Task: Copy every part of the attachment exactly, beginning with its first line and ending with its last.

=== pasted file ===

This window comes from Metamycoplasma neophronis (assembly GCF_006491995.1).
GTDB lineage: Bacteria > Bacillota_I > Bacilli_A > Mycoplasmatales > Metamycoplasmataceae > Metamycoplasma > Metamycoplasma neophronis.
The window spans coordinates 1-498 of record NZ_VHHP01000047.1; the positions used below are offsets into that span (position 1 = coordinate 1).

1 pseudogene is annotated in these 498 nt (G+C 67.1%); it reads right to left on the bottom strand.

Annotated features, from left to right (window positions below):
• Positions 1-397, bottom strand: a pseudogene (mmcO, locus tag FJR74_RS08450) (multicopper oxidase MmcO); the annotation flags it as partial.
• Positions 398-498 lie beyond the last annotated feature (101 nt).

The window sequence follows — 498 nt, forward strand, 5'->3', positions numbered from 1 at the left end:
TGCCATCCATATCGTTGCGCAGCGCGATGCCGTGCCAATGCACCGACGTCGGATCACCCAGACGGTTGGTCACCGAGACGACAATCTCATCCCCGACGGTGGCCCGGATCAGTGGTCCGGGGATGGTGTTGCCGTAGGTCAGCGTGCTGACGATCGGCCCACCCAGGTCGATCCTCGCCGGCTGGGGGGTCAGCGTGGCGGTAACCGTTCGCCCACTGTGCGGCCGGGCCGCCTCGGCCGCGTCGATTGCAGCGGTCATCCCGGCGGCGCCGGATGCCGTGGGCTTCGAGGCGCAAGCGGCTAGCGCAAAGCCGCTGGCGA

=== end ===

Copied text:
This window comes from Metamycoplasma neophronis (assembly GCF_006491995.1).
GTDB lineage: Bacteria > Bacillota_I > Bacilli_A > Mycoplasmatales > Metamycoplasmataceae > Metamycoplasma > Metamycoplasma neophronis.
The window spans coordinates 1-498 of record NZ_VHHP01000047.1; the positions used below are offsets into that span (position 1 = coordinate 1).

1 pseudogene is annotated in these 498 nt (G+C 67.1%); it reads right to left on the bottom strand.

Annotated features, from left to right (window positions below):
• Positions 1-397, bottom strand: a pseudogene (mmcO, locus tag FJR74_RS08450) (multicopper oxidase MmcO); the annotation flags it as partial.
• Positions 398-498 lie beyond the last annotated feature (101 nt).

The window sequence follows — 498 nt, forward strand, 5'->3', positions numbered from 1 at the left end:
TGCCATCCATATCGTTGCGCAGCGCGATGCCGTGCCAATGCACCGACGTCGGATCACCCAGACGGTTGGTCACCGAGACGACAATCTCATCCCCGACGGTGGCCCGGATCAGTGGTCCGGGGATGGTGTTGCCGTAGGTCAGCGTGCTGACGATCGGCCCACCCAGGTCGATCCTCGCCGGCTGGGGGGTCAGCGTGGCGGTAACCGTTCGCCCACTGTGCGGCCGGGCCGCCTCGGCCGCGTCGATTGCAGCGGTCATCCCGGCGGCGCCGGATGCCGTGGGCTTCGAGGCGCAAGCGGCTAGCGCAAAGCCGCTGGCGA